To those who might wonder if Papias’s reference to “living and abiding voice” is one of the multiple Johannine resonances in his Prologue (c.f. the final chapter of John’s discussion of whether and how long the beloved disciple would “remain” with them; and further note other Johannine touches such as both the names and the order of the disciples, the preference for the word “disciples” over “apostles” and the apparent reference to Jesus as “the truth”) Bauckham argues No. Papias’s preference for “a living and abiding voice” over information from books is further evidence that Papias was embracing the best conventional historical practice. Continue reading “Bauckham’s Jesus and the Eyewitnesses. Chapter 2c”
Day: January 25, 2007
Bauckham’s Jesus and the Eyewitnesses. Chapter 2b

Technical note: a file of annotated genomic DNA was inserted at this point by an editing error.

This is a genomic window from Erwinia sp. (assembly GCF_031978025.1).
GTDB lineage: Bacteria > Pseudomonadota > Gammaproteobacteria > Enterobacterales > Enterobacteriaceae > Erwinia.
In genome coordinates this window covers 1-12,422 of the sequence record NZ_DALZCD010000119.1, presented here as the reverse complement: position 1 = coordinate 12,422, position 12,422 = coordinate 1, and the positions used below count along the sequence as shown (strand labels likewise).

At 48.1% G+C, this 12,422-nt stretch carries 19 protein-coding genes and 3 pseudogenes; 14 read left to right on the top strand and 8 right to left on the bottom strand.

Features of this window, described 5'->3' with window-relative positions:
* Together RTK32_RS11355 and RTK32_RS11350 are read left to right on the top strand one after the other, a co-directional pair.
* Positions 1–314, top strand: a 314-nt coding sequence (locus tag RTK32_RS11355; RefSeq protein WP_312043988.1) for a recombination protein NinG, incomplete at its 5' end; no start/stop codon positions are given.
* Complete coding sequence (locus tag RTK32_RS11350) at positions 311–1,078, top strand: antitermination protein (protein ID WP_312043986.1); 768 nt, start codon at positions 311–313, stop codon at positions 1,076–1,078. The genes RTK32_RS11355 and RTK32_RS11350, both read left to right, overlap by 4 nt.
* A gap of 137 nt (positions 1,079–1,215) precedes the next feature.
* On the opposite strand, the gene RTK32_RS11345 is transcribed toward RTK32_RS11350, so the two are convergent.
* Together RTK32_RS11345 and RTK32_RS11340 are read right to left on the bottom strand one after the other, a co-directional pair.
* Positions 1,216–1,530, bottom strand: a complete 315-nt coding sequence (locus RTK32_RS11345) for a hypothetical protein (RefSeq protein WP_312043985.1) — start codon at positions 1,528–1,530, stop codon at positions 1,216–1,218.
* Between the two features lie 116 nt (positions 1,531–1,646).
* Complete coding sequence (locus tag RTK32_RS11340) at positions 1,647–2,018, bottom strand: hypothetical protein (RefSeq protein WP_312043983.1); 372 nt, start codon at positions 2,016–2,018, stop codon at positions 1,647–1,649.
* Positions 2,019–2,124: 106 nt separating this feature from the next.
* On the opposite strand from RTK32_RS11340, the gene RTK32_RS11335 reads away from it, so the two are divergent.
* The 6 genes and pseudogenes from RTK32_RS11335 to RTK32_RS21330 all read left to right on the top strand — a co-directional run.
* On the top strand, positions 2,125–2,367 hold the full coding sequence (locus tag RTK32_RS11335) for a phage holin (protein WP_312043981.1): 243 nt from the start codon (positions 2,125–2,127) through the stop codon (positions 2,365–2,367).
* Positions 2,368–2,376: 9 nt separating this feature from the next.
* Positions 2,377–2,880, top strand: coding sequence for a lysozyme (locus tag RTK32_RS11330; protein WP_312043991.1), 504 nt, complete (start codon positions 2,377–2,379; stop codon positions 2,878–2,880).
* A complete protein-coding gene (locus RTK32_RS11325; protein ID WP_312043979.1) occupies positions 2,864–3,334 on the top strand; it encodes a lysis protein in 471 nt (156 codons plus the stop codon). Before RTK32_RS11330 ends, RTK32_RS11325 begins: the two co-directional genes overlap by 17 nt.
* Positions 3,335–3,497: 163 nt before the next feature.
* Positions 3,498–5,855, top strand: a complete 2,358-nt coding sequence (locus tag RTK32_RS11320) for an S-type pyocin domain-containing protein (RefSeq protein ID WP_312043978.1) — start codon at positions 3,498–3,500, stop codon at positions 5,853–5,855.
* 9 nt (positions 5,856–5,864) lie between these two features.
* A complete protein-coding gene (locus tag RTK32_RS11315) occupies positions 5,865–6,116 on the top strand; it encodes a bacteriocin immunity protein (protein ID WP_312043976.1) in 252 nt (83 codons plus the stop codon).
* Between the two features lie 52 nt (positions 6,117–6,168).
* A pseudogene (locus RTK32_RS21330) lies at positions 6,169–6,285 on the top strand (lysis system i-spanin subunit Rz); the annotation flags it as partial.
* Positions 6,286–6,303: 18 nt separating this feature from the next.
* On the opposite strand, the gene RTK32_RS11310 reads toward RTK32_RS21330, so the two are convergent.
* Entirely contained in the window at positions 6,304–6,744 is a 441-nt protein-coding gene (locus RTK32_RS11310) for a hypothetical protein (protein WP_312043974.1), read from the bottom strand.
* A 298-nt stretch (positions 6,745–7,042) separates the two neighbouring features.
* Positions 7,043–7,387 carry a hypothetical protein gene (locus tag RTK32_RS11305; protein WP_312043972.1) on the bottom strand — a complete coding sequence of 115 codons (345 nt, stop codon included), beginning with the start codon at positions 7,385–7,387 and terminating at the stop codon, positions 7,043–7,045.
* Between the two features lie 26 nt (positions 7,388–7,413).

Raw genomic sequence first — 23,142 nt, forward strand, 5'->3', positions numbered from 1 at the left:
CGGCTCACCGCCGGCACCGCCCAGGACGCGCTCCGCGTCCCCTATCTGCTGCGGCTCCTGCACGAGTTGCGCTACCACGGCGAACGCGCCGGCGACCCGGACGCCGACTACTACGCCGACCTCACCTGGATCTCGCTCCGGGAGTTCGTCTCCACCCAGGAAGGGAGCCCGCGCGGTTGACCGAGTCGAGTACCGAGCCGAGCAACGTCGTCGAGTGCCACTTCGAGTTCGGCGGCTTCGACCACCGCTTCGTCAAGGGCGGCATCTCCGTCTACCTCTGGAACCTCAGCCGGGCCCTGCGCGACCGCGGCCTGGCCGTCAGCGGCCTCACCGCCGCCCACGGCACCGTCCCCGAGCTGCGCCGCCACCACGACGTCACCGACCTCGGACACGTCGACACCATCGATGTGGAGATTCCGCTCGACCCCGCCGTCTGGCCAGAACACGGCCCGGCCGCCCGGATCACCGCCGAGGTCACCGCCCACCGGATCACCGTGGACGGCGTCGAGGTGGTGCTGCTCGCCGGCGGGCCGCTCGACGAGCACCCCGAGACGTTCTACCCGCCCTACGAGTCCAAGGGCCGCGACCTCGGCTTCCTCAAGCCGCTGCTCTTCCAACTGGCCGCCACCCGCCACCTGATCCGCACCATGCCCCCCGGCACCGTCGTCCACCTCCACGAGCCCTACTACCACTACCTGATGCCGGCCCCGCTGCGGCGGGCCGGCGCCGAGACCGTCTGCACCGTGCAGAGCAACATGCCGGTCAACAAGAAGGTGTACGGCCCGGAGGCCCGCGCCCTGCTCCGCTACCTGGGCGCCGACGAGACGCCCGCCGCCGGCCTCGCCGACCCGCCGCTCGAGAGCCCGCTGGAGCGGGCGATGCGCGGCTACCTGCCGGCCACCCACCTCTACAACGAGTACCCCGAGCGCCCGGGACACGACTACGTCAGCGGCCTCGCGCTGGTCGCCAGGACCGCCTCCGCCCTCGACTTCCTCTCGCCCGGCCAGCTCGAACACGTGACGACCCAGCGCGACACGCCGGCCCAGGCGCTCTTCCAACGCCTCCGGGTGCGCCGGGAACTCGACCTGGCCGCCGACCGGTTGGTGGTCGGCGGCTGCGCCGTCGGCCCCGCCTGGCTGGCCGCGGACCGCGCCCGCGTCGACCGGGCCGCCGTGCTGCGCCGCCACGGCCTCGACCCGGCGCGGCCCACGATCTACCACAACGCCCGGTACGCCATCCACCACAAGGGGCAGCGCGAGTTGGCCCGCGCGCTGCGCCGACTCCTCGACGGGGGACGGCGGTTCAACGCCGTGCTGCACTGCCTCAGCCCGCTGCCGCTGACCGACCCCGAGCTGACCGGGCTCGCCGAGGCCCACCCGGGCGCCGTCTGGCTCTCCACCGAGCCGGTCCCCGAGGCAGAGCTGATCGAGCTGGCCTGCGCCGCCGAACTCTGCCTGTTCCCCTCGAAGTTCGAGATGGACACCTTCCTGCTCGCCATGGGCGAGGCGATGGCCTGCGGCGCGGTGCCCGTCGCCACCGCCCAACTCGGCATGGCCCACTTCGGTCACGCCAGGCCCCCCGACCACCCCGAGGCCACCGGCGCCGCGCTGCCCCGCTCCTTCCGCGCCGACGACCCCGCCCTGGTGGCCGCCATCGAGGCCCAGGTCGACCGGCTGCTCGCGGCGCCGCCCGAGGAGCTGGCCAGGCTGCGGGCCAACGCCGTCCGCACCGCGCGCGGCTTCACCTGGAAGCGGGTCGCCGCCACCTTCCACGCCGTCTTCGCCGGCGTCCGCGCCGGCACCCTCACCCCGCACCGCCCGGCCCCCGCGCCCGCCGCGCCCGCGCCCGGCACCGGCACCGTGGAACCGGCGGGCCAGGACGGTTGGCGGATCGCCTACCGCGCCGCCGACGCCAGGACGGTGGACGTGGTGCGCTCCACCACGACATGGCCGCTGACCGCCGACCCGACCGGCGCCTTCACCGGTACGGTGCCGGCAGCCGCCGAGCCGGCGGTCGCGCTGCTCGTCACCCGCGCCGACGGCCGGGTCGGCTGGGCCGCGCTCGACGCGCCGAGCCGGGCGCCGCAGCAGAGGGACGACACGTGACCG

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by Neil Godfrey
Bauckham argues that Papias, towards the end of the first century, seized opportunities to question disciples of “elders” who knew personally two eyewitness disciples of Jesus — Aristion and John the Elder — who were at that time still alive in Asia. Other eyewitness disciples of Jesus, specifically Andrew, Peter, Philip, Thomas, James, John and Matthew, were by that time dead. The best Papias could do to learn what particular Jesus stories each of these names was a custodian to was to question itinerant disciples of other elders who traced some word-of-mouth trail back to those disciples. Continue reading “Bauckham’s Jesus and the Eyewitnesses. Chapter 2b”